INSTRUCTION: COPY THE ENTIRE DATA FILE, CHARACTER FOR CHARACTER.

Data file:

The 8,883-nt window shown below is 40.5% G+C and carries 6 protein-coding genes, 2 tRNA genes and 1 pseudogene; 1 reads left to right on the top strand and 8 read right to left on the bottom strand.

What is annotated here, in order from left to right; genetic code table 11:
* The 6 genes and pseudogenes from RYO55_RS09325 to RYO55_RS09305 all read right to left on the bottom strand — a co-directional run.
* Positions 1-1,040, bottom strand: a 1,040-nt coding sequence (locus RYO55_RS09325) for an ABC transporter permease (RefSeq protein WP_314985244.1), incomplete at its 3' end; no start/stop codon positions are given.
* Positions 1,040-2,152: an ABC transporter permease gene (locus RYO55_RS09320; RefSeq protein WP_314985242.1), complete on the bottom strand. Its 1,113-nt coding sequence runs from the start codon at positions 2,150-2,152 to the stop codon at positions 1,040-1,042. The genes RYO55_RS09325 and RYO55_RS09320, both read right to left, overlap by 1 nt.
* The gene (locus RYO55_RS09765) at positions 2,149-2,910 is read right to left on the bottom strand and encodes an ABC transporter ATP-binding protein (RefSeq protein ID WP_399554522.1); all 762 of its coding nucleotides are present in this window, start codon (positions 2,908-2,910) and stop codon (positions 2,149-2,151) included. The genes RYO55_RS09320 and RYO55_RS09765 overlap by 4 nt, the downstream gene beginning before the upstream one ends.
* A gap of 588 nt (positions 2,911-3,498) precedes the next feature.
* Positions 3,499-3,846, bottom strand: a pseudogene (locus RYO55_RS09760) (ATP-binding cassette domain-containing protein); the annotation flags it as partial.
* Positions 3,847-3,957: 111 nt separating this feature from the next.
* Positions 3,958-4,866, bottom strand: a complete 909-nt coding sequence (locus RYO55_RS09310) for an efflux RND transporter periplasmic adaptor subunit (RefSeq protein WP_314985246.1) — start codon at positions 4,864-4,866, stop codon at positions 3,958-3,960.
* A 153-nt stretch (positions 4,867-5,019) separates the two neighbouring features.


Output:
The 8,883-nt window shown below is 40.5% G+C and carries 6 protein-coding genes, 2 tRNA genes and 1 pseudogene; 1 reads left to right on the top strand and 8 read right to left on the bottom strand.

What is annotated here, in order from left to right; genetic code table 11:
* The 6 genes and pseudogenes from RYO55_RS09325 to RYO55_RS09305 all read right to left on the bottom strand — a co-directional run.
* Positions 1-1,040, bottom strand: a 1,040-nt coding sequence (locus RYO55_RS09325) for an ABC transporter permease (RefSeq protein WP_314985244.1), incomplete at its 3' end; no start/stop codon positions are given.
* Positions 1,040-2,152: an ABC transporter permease gene (locus RYO55_RS09320; RefSeq protein WP_314985242.1), complete on the bottom strand. Its 1,113-nt coding sequence runs from the start codon at positions 2,150-2,152 to the stop codon at positions 1,040-1,042. The genes RYO55_RS09325 and RYO55_RS09320, both read right to left, overlap by 1 nt.
* The gene (locus RYO55_RS09765) at positions 2,149-2,910 is read right to left on the bottom strand and encodes an ABC transporter ATP-binding protein (RefSeq protein ID WP_399554522.1); all 762 of its coding nucleotides are present in this window, start codon (positions 2,908-2,910) and stop codon (positions 2,149-2,151) included. The genes RYO55_RS09320 and RYO55_RS09765 overlap by 4 nt, the downstream gene beginning before the upstream one ends.
* A gap of 588 nt (positions 2,911-3,498) precedes the next feature.
* Positions 3,499-3,846, bottom strand: a pseudogene (locus RYO55_RS09760) (ATP-binding cassette domain-containing protein); the annotation flags it as partial.
* Positions 3,847-3,957: 111 nt separating this feature from the next.
* Positions 3,958-4,866, bottom strand: a complete 909-nt coding sequence (locus RYO55_RS09310) for an efflux RND transporter periplasmic adaptor subunit (RefSeq protein WP_314985246.1) — start codon at positions 4,864-4,866, stop codon at positions 3,958-3,960.
* A 153-nt stretch (positions 4,867-5,019) separates the two neighbouring features.